Tag Archives: Loss

Pumpkin Patch Peril

Last week my son had a day off school, so we trekked 25 miles to meet some of his school mates at Walter’s Pumpkin Patch.

pumpkin arrangement

pumpkin arrangement

This is the first fall in my son’s life we won’t be pumpkin and apple picking at America’s largest, family-owned, pick-your-own orchard, Eckert’s in Belleville, Illinois. We’re mourning the loss of Pumpkin Jamboree weekends and phenomenal fried chicken. But this year Eckert’s is 458.78 miles away.

Yes, I MapQuested it.

corn maze exit

maze exit

Walter’s isn’t the same as Eckert’s, but it’s still a blast. We were there on a weekday, so we had the place to ourselves including paddle boats, underground slides, an in-ground trampoline, corn maze, people-sized hamster wheel, giant seesaw, tree houses, and of course pumpkin picking.

Now my son has never struggled with separation anxiety. From the moment I dropped him off at nursery school, he’s not been one to look back. There are places to go, things to do, people to see. Mom? Mom who?

Walter’s was no different. He jumped head first into the activities, oblivious to my whereabouts. After lunch, he took off with his friends on their next adventure, leaving me in the dust.

I walked over to the country store to to chat up the owner. Turns out she knows the Eckert’s people. We discussed the finer points of Walter’s transformation into a destination farm.

As I strolled out of the store, I saw a small, lonely figure standing a block away from me on the driveway. Was that my child? Was he crying?

“What’s the matter?” I said as I got to him and held him. “Are you okay?”

“I couldn’t find you,” he said. “I thought you left me at the pumpkin patch!”

“Oh, no,” I said, “Mommy will never leave you.”

It was a promise I couldn’t keep, and I knew it the second the words came out.

“Mommy will never leave you at the pumpkin patch,” I said as if that clarification somehow helped.

Life is full of changes and loss. There will come a day when I will leave him—not by choice, never by choice. Death comes at the most inconvenient times.

Or he may leave me first. I pray not by death, but by growing up. His father and I are raising him with the goal that one day he’ll be independent of us. However, I can’t promise I won’t follow him if he moves away. Don’t you want me to be your daughter’s mother-in-law now?

We dried the tears and talked about how we both needed to tell each other where we were going to be, especially in strange, new places.

The school counselor’s words often haunt me, sloshing big buckets of guilt: “Moving is one of the top five most traumatic experiences for a child.”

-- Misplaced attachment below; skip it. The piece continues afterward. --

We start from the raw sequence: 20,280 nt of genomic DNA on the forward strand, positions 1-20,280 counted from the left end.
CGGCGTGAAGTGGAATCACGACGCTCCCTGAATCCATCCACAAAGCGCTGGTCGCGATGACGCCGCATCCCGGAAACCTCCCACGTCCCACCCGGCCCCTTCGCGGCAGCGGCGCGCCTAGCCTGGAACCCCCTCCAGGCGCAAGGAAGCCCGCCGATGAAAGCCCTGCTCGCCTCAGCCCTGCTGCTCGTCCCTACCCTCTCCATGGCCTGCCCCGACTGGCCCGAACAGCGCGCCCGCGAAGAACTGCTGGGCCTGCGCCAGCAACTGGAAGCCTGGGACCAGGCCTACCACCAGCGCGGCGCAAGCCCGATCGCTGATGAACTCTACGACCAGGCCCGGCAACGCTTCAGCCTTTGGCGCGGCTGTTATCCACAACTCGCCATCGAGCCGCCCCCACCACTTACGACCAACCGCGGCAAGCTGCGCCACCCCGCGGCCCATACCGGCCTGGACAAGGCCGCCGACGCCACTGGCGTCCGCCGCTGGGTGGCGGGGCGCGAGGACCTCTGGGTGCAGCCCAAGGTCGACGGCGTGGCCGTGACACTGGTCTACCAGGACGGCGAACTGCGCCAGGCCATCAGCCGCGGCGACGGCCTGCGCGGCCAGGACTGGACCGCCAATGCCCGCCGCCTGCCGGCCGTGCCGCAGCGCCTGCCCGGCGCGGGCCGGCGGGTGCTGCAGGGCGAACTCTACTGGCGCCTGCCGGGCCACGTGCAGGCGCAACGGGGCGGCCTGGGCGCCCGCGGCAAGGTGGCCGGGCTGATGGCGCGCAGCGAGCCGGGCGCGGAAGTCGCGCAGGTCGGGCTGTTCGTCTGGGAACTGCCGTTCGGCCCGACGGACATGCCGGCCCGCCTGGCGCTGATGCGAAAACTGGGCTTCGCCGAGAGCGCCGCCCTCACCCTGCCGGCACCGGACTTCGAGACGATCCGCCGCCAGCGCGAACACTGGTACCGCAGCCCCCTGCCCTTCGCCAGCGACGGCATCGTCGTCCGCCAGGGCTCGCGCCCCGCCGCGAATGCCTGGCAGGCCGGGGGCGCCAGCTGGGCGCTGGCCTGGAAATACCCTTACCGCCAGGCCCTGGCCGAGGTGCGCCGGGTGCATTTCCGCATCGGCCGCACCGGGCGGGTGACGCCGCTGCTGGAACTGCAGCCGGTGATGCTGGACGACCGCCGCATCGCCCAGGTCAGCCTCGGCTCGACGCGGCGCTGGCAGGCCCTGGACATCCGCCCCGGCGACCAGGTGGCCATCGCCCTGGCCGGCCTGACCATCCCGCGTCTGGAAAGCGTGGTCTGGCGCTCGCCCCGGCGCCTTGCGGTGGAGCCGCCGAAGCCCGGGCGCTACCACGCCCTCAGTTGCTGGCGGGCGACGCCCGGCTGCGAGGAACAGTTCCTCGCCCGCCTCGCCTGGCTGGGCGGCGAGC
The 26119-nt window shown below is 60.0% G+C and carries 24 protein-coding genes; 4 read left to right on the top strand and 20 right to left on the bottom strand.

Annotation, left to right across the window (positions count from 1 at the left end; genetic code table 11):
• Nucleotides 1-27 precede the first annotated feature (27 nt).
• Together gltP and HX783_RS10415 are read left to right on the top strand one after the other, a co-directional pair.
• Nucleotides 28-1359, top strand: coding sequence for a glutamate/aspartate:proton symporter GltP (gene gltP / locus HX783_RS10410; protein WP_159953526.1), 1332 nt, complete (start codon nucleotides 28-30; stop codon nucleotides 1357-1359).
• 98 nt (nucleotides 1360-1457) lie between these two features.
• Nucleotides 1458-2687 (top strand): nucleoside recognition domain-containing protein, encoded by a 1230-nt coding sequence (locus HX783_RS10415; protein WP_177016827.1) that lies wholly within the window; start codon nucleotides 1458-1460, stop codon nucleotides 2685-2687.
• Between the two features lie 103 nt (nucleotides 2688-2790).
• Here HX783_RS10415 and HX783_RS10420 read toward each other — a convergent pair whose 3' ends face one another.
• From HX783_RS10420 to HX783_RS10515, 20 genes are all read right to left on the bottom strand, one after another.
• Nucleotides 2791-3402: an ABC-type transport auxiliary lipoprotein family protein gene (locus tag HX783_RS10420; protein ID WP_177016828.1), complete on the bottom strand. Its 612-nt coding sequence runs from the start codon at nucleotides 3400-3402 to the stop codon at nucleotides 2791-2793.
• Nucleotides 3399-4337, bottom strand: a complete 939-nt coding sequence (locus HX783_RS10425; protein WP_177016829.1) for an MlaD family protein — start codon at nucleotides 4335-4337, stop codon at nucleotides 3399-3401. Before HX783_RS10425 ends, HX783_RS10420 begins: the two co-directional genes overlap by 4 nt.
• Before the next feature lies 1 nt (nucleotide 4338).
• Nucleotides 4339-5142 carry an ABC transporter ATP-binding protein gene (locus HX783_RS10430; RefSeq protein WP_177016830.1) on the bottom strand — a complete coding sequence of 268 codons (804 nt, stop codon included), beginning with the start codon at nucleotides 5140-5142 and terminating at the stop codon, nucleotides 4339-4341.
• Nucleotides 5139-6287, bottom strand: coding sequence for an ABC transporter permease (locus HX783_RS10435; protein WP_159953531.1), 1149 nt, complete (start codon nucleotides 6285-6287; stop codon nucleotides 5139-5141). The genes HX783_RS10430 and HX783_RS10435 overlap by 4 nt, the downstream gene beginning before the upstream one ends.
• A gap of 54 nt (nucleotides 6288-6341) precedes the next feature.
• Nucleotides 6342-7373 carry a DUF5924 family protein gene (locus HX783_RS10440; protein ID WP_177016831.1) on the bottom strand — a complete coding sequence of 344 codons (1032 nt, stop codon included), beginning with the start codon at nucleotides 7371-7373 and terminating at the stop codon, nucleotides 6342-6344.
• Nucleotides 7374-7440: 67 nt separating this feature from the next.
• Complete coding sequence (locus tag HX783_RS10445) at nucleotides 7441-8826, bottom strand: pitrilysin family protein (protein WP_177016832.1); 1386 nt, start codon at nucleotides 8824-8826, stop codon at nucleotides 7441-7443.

Oh, Lord, what have we done.

“I miss Eckert’s,” said my son. So do I, baby. So do I.

pumpkin arrangement

pumpkins on porch

The Lord himself goes before you and will be with you; He will never leave you nor forsake you. Do not be afraid; do not be discouraged. Deuteronomy 31:8 NIV

Brand new from an album due to release in January 2013, please listen to Need You Now by Plumb.

How do you deal with loss? How do you help your children deal with it?

 

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Unopened

This is a letter my dearest in the world friend gave me the last time I saw her. Four weeks ago, December 18, 2011.

unopened

There it sits. Pristine. Unopened.

I couldn’t open it the last evening we were together with our families in St. Louis because I would cry. We both knew it would be a long time before we’d see each other again. So I saved the letter to open it later.

“We’ve been here almost a month, and you’re handling this move really well,” said my husband last week. “You’re not crying.”

No, I’m adopting the Midwestern attitude. Putting my head down to forge a life on the prairie. Onward and upward. Just. Work. Harder.

If I open that letter, I’ll disintegrate.

I’ll cry big tears when I think of all that’s been lost. At the same time, in front of me stands so much that’s been gained. The gains hold the tears at bay in a bittersweet tension.

Before we moved, parents from our son’s class at school had a going away party for us. My son asked why they were having it.

“Is it a birthday party?” said my seven-year-old.

His friend, whose family was hosting the event, was with us that day. “No,” he said. “It’s a you’re-going-away-forever party.”

Female Orpheus Fountain Figure by Carl Milles as seen at Missouri Botanical Garden

I intervened. “We’re not dying. We’re only moving.”

But moving is a sort of dying. All changes are. A beloved Bible teacher of my past used to say we first experience change as loss.

We held it together, as did most of our friends, through our goodbyes. Then there was that moment the day I rushed to the groomer’s to pick up the dog.

We wanted to have Ella groomed one last time before we moved. As I paid the sweet shop owner, told her goodbye and thank you for all her years of service to us, she began to sob.

“We’re really going to miss you and Ella,” she said.

Fear shot through the muscles in my face. Confusion billowed up in my brain. Not the groomer. She just couldn’t lose it. No, no, no.

“There’s something about those terriers,” she said and boohooed some more.

“We’ll miss you too,” I said helplessly. “I don’t know how we’ll ever replace you.”

And we won’t. We’ll find another groomer. We’ll find another salon, dry cleaner, church, and circle of friends.

moving truck

Another, but not a replacement.

That’s what I tell myself to keep from opening that letter. At least for now.

The LORD is close to the brokenhearted;
He rescues those whose spirits are crushed. Psalm 34:18 NLT

Me, I’m a part of your Circle of friends. By Edie Brickell.

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Filed under family & friends, life